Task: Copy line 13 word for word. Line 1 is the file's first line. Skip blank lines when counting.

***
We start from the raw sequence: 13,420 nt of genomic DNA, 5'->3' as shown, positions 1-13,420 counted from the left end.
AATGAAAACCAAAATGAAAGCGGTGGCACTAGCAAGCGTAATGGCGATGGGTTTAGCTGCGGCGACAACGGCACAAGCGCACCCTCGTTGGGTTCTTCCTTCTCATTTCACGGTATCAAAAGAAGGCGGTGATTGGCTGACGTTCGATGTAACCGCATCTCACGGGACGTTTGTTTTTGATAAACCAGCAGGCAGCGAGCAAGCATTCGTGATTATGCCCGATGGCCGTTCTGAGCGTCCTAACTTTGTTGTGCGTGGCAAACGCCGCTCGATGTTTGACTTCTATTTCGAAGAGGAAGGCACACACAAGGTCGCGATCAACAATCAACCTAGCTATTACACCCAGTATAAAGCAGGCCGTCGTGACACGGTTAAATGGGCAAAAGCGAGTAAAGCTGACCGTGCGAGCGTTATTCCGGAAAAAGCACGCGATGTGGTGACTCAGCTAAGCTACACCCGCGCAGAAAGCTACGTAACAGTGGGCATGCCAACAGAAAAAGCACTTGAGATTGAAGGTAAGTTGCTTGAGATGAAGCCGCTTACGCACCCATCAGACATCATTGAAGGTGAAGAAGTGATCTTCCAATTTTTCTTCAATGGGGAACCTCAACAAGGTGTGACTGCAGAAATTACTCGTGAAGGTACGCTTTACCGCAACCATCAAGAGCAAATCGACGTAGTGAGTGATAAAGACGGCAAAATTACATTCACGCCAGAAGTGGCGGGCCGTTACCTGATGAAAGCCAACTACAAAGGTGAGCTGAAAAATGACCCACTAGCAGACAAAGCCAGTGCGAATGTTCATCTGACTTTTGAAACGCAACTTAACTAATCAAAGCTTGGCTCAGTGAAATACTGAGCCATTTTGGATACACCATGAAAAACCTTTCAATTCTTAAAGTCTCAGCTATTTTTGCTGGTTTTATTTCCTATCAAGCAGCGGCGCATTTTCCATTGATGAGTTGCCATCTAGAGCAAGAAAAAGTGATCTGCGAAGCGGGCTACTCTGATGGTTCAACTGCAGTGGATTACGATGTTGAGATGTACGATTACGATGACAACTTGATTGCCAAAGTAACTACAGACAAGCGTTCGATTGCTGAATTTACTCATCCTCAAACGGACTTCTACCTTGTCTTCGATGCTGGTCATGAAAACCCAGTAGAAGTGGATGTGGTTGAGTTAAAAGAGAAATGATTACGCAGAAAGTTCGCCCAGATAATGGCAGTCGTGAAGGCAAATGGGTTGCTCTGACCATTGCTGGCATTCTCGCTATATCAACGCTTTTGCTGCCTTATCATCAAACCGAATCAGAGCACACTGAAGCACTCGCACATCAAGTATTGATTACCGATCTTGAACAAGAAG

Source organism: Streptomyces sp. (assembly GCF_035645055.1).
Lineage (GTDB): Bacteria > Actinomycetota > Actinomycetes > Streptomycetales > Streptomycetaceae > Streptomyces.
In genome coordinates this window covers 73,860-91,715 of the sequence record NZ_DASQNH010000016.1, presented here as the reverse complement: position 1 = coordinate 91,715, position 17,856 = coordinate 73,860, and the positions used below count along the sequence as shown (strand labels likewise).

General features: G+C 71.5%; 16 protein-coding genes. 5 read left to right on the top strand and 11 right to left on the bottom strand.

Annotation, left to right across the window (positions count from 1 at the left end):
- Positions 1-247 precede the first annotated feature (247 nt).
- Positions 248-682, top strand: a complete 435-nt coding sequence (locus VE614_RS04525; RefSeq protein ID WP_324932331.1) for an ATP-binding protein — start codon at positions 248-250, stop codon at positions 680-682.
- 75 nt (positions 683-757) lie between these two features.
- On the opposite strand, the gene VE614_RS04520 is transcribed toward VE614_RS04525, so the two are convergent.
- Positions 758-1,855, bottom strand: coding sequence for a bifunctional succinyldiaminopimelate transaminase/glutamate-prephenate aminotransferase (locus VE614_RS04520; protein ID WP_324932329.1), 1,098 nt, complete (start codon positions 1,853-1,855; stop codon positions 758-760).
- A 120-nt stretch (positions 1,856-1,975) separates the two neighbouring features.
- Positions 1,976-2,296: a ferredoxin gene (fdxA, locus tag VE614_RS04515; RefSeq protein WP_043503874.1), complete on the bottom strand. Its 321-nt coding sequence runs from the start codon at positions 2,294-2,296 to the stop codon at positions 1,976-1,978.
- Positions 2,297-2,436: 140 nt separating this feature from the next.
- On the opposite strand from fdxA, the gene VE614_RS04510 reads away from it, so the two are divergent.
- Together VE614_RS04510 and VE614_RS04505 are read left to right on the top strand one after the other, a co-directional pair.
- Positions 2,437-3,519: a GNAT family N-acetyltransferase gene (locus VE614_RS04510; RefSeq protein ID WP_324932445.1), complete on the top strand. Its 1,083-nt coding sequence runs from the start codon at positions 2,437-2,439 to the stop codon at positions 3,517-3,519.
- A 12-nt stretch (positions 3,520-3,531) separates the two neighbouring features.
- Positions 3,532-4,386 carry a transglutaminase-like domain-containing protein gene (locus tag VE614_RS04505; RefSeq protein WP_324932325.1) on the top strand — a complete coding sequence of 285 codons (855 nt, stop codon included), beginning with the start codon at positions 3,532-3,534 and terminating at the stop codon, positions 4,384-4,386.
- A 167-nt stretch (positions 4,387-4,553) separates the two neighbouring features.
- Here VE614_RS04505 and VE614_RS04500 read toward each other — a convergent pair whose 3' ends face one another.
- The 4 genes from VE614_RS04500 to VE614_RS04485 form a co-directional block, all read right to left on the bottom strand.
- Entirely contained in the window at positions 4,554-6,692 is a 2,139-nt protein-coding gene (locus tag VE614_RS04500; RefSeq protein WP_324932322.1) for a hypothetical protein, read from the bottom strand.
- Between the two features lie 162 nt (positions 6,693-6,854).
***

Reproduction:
- A 120-nt stretch (positions 1,856-1,975) separates the two neighbouring features.